4. radial tensions: These stresses are brought on by internal residual stresses from the application stage, which mostly affect the pipe’s radial course, as well as expansions and contractions brought on by variations in temperature and pipeline pressure. In the first stage, these stresses generated in the pipe are transferred to the epoxy. This stress is effectively passed from the epoxy to the adhesive and then to the polyethylene layer if there is proper adhesion between the epoxy coating and the outer HDPE layer acting as a mechanical resistant layer. However, if the epoxy coating and outer HDPE layer don’t have the right interfacial properties, the stress that was created at the joint surface of the pipe and epoxy layer can’t be transferred to the outer layer; instead, the high adhesion between the epoxy and pipe gradually decreases, which causes the 3-layer coating to separate from the pipe’s surface. As a result, interlayer adhesives are just as important for maintaining adequate adhesion between coating layers as epoxy coating is for steel pipe adhesion. The peel strength of the adhesive layer is crucial. Compounds known as interlayer adhesives are made up of a variety of different ingredients. They use polyethylene compatibilizers as its primary ingredient. As a result, it has been thought to investigate the impact of using polyethylene compatibilizers as the primary ingredient in the creation of interlayer adhesives.)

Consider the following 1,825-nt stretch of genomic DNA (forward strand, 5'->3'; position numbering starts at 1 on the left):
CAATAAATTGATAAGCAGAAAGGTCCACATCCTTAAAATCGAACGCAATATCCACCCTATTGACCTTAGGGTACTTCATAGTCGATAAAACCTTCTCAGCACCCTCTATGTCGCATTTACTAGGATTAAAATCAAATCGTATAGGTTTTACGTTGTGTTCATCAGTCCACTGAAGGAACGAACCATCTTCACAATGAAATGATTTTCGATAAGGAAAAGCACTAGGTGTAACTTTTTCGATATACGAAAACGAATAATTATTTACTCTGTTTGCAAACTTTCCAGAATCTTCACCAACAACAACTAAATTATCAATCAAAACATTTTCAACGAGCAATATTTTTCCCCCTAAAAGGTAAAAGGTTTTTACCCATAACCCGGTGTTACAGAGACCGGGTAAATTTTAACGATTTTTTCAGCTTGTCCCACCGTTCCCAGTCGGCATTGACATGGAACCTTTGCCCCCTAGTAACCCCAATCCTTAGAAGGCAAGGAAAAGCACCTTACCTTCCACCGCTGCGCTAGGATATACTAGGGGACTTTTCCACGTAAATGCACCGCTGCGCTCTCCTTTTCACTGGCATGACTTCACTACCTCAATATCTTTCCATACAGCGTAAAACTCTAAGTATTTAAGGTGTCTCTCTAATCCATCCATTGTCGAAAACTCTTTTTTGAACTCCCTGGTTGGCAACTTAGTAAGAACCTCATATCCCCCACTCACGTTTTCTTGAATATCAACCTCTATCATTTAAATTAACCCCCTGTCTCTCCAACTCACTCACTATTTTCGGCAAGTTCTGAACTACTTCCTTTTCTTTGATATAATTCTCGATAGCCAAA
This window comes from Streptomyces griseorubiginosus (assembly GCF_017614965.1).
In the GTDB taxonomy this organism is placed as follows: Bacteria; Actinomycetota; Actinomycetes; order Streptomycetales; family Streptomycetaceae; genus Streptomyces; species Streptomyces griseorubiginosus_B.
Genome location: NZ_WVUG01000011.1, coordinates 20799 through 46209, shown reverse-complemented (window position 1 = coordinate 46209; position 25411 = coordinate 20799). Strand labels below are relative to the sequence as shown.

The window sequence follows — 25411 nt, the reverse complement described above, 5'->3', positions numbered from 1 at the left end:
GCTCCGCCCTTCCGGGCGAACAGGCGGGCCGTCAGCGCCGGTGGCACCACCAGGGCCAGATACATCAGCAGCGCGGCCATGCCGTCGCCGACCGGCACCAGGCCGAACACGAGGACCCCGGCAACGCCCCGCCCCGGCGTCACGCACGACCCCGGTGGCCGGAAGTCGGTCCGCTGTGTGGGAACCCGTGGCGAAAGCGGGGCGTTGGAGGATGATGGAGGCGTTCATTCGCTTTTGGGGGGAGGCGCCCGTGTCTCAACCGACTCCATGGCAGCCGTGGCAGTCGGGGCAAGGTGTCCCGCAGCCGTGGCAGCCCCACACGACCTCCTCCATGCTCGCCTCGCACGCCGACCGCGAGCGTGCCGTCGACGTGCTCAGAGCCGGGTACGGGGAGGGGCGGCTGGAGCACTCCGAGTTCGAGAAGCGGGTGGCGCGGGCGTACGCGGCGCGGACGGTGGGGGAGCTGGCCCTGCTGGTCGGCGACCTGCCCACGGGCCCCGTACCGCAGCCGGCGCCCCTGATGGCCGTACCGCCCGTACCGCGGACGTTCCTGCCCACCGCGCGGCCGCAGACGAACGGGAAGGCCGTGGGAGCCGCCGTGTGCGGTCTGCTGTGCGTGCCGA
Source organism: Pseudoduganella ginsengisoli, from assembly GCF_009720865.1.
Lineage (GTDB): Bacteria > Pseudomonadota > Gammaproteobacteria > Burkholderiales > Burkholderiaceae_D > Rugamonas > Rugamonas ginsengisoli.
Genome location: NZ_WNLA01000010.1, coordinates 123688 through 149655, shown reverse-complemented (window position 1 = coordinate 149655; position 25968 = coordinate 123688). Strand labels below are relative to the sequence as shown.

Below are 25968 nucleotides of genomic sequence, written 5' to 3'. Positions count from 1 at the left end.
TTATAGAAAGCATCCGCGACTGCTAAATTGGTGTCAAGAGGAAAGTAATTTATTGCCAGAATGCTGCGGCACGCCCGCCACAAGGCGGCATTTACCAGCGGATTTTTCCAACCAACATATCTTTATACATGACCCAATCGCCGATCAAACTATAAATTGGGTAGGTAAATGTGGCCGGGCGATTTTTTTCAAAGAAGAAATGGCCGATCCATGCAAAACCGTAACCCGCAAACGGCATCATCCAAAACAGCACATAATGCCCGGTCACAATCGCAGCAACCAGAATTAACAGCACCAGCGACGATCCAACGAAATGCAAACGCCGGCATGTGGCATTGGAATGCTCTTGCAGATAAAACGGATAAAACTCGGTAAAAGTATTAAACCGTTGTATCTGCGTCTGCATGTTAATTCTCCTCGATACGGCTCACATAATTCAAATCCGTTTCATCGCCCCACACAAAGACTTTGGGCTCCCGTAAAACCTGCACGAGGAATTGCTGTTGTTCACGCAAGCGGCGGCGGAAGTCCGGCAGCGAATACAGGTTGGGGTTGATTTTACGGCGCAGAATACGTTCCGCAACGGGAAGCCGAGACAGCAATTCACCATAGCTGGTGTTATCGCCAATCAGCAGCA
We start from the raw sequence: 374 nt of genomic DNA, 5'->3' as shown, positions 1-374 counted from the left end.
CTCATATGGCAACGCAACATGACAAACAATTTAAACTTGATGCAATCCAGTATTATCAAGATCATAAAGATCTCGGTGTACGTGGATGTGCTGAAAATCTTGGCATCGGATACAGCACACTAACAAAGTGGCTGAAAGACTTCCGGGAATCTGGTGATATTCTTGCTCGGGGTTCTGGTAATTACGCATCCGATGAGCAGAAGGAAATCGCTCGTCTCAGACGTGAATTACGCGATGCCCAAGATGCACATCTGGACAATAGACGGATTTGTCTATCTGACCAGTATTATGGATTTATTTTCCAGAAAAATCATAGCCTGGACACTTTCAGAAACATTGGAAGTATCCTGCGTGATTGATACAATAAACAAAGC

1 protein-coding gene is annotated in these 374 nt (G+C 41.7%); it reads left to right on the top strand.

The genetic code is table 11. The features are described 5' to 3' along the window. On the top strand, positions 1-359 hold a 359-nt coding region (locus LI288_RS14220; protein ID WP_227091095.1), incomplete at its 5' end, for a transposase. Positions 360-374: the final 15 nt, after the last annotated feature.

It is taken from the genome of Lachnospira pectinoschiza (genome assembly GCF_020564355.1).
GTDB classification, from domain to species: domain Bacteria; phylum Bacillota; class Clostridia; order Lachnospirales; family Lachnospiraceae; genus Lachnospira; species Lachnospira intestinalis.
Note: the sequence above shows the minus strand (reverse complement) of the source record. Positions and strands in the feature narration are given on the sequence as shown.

Polyethylene compatibilizers, as you may know, are substances in which polar maleic anhydride functional groups are grafted onto the polyethylene chain using specific procedures.

    The produced compatibilizer can function as a surfactant or glue, allowing it to be linked to additives and polar compounds such as glass fibers, calcium carbonate, talc, iron pipes, wood powder, and other compounds and polar polymers via their maleic anhydride head. With its polyethylene head, it can also be coupled to non-polar polymers such as polyethylene and polypropylene. Because of its dual-sided adhesion capabilities, this compound can be used as a primary component in interlayer adhesives to link the polar epoxy layer and the non-polar polyethylene layer. As a result, the effect of the amount of maleic anhydride as the principal polar component in the interlayer adhesive formulation has been studied.)

    For this aim, all components of the adhesive formulation were kept constant except for the polyethylene compatibilizer, and only the influence of the amount of maleic anhydride grafted on the adhesive strength was examined.

    As demonstrated in the table below, increasing the amount of grafted maleic anhydride on maleic anhydride chains greatly improves the adhesion strength of the peel test, suggesting the strong influence of this factor on the final product characteristics.

    As a result, during a field test with three-layer coatings, an appropriate adhesive is one that has an effect on both the top black polyethylene layer and the bottom epoxy layer.